Deception and Denial: David’s Battle for Self-Acceptance

By: Georgia Pettygrove

For I am – or I was – one of those people who pride themselves on their willpower, on their ability to make a decision and carry it through. This virtue, like most virtues, is ambiguity itself. People who believe that they are strong-willed and the masters of their destiny can only continue to believe this by becoming specialists in self-deception. Their decisions are not really decisions at all – a real decision makes one humble, one knows that it is at the mercy of more things than can be named – but elaborate systems of evasion, of illusion, designed to make themselves and the world appear to be what they and the world are not” (Baldwin, 20).

While reading Giovanni’s Room, this particular passage stood out to me. At first, I was unsure of it’s meaning, but I soon realized how applicable this excerpt is to David’s battle with accepting his sexuality.

David begins by saying he prides himself–or used to pride himself–on his ability to control his decisions, urges, and reactions. In David’s case, this means successfully concealing the truth about his sexual orientation from others and partaking in a heterosexual relationship with Hella. Since his sexual encounter with Joey, David has been unwilling to acknowledge his sexual orientation. When he met Giovanni, however, he was no longer able to pretend to be someone he wasn’t because he couldn’t hide his feelings for Giovanni (despite how much he may have wanted to). He is ashamed of it and would never admit that he is gay to himself or others, but he still allows himself to be in a relationship with Giovanni (at least for now). David loves Giovanni for accepting him and feels a sense of freedom from being able to express himself, but also hates Giovanni for enabling him to do so because he wishes he could keep that part of his identity permanently concealed. His denial presents itself in the form of resentment for anyone who gives him the freedom to recognize who he truly is.

Next, David compares the ability to make these deceptive decisions to ambiguity–or the quality of being doubtful or uncertain. This means that he prides himself on being decisive and holding himself to those decisions, despite the fact that he knows this isn’t truly what he wants. He continues to say that people who are “strong-willed” in their decisions to conceal a part of themselves can only believe this if they are kidding themselves because, in reality, they are only harming themselves and those close to them.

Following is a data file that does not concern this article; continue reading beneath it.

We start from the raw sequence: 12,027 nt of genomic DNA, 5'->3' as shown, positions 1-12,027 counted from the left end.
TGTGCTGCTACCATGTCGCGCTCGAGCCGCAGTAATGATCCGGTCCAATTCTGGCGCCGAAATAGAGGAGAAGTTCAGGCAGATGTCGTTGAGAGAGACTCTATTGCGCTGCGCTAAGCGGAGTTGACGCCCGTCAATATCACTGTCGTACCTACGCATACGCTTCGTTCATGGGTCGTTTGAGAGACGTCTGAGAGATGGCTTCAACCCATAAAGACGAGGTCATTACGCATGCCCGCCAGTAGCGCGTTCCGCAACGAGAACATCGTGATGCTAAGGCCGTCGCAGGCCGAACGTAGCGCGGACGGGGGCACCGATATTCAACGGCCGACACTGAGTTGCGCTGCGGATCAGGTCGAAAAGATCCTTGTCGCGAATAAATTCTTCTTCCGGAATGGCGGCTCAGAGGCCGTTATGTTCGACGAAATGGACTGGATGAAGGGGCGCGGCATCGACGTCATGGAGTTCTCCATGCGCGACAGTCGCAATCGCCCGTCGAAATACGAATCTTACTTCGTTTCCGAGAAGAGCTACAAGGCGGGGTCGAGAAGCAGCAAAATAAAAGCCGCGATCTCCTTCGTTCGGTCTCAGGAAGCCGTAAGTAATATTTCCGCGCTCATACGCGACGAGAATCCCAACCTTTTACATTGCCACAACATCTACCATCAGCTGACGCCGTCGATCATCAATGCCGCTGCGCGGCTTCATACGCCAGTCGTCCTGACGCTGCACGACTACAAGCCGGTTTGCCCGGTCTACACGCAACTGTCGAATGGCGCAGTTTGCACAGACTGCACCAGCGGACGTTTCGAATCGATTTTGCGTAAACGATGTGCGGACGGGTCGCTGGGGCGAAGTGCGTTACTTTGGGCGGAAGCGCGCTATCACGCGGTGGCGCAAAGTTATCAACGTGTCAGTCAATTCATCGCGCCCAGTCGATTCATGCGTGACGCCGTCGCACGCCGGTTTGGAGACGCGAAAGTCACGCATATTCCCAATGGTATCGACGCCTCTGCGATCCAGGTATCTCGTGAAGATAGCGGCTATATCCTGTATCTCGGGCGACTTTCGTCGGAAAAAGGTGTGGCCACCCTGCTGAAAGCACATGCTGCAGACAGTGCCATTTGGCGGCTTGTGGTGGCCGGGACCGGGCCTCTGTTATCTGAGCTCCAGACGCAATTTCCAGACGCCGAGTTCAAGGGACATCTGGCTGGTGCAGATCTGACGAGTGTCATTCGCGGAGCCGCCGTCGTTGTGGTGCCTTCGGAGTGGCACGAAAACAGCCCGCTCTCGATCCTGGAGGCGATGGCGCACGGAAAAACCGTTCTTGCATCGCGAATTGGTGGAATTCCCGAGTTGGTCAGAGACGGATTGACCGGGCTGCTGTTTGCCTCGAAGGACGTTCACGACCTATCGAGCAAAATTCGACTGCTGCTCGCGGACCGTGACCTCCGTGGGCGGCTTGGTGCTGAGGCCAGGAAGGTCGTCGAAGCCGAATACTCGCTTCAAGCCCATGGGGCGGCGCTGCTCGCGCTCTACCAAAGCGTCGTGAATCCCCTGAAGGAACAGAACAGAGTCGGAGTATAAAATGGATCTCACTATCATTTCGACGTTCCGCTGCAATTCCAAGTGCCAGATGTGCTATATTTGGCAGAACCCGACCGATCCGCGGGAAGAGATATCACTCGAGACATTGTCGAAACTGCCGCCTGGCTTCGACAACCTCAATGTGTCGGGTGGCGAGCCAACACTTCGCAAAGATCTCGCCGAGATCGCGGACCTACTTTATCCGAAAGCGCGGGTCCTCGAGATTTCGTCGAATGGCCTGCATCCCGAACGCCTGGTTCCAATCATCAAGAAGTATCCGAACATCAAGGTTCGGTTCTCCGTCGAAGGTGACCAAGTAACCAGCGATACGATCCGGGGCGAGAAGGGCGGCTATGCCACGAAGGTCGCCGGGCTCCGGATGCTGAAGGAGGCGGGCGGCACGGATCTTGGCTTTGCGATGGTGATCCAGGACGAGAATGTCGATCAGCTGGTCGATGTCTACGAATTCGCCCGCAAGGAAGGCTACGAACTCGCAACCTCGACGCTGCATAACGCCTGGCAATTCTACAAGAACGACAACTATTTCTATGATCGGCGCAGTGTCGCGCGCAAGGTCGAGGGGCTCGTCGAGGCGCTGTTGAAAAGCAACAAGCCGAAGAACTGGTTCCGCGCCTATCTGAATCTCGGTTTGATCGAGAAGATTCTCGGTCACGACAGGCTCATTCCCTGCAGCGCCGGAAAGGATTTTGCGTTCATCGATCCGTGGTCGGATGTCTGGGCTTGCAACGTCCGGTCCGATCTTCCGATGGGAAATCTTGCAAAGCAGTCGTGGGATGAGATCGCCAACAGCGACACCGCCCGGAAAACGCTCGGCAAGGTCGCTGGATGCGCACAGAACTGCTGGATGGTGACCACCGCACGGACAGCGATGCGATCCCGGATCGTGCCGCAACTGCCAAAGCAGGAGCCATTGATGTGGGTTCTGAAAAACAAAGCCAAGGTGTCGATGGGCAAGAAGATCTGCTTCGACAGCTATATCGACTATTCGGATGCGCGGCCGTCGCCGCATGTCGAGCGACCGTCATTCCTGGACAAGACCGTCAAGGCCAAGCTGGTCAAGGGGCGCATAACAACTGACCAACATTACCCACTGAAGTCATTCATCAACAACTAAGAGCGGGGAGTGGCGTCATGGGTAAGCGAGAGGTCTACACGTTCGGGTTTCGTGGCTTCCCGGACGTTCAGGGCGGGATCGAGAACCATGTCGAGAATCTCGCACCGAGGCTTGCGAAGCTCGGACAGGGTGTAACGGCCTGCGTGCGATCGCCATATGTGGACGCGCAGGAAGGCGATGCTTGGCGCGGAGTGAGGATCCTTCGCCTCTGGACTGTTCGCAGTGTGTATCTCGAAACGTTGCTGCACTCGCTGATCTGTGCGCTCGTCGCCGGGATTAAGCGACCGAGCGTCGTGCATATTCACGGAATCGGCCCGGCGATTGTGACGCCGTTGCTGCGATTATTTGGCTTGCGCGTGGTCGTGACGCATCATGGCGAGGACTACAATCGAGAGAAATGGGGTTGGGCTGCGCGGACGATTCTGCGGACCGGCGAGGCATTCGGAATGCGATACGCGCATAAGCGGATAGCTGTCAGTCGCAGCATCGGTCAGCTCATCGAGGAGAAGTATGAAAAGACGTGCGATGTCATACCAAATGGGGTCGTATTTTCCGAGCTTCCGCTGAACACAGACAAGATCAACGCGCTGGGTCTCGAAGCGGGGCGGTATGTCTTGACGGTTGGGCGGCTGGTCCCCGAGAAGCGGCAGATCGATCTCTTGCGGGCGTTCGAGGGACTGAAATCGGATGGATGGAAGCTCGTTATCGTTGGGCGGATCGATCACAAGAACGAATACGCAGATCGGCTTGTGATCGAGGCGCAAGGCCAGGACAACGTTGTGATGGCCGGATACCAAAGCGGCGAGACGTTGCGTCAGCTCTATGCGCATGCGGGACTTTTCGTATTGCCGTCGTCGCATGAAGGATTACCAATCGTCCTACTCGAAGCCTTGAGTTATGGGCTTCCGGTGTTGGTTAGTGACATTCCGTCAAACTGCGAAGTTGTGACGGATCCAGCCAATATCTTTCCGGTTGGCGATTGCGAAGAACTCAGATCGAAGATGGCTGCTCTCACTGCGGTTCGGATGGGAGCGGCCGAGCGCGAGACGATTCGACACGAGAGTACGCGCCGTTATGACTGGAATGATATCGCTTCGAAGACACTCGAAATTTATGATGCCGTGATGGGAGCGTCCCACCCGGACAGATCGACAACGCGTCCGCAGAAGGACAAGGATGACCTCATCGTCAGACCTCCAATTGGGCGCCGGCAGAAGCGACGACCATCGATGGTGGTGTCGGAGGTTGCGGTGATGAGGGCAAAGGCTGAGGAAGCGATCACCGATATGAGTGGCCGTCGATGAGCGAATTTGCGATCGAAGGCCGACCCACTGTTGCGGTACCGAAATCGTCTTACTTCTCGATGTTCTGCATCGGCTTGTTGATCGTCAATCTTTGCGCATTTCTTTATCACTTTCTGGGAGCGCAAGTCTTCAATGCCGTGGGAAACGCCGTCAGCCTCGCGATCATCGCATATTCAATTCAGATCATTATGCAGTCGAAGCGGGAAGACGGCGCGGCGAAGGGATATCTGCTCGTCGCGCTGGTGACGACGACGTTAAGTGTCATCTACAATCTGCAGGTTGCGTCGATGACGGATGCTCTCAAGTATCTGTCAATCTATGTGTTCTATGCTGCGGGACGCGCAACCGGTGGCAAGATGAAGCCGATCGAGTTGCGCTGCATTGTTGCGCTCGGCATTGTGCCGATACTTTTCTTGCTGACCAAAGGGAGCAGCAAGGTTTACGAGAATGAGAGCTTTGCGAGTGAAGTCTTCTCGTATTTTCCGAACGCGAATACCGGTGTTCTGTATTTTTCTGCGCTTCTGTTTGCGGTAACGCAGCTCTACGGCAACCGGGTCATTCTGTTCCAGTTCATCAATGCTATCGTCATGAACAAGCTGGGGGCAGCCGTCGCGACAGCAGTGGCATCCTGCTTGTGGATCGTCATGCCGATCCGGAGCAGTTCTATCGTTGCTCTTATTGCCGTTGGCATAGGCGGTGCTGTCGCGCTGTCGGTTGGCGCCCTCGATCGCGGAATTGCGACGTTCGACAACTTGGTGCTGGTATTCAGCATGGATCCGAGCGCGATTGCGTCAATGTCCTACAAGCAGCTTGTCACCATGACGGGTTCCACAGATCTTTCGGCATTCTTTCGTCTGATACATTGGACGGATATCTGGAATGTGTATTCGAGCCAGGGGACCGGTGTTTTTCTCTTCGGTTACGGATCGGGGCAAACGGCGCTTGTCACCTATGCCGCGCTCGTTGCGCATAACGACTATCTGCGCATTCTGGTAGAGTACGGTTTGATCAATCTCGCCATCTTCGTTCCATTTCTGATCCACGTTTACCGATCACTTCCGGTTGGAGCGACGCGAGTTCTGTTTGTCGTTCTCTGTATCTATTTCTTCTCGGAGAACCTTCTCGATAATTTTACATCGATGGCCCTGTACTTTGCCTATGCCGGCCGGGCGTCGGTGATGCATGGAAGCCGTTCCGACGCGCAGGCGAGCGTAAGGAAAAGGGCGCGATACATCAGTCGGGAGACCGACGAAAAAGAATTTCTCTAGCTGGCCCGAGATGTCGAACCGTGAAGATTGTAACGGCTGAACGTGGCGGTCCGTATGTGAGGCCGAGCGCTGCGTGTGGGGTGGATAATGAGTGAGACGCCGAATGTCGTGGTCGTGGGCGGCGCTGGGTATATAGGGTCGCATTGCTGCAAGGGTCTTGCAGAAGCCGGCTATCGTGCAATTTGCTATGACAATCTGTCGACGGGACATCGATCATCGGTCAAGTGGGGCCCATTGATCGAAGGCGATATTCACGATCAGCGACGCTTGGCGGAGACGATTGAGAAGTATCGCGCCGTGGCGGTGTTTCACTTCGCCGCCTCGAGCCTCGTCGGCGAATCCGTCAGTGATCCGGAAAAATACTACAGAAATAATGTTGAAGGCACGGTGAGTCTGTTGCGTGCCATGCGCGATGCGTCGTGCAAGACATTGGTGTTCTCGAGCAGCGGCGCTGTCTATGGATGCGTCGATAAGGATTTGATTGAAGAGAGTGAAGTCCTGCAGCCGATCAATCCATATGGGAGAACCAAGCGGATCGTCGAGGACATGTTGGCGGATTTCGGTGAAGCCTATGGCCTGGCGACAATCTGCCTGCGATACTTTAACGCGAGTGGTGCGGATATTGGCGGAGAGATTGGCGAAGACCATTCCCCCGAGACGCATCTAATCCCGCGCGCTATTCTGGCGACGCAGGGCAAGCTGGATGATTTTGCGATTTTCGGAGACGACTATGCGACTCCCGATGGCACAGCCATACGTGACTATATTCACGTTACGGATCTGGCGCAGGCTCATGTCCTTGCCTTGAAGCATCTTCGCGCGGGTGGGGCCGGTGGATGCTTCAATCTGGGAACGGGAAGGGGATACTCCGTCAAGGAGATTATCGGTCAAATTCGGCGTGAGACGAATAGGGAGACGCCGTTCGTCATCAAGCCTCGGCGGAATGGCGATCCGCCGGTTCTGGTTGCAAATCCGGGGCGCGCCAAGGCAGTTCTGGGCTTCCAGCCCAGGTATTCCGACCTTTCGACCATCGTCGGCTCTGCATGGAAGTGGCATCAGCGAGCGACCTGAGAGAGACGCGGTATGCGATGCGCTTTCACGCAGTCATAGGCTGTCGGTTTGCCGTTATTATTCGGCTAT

He continues to say that those same individual’s decisions “aren’t really decisions at all,” but rather a form of “evasion” or “illusion” designed to make themselves appear to be something they’re not. In David’s case, he has maintained a certain image of himself since he slept with Joey and this image is false because it doesn’t accurately represent his identity. David’s reluctance to acknowledge his sexual orientation has led him down a path of self-deception which continues to disenfranchise both himself and those he loves. If he continues to shy away from being himself and coming to terms with his sexual orientation, he will continue to become frustrated with Giovanni and, ultimately, their relationship won’t work out.

We still have some reading to do before the end of the book, but we know it doesn’t end optimally for either Giovanni or David. So, the chances of David coming to terms with his identity and feeling comfortable expressing it appear less than likely.

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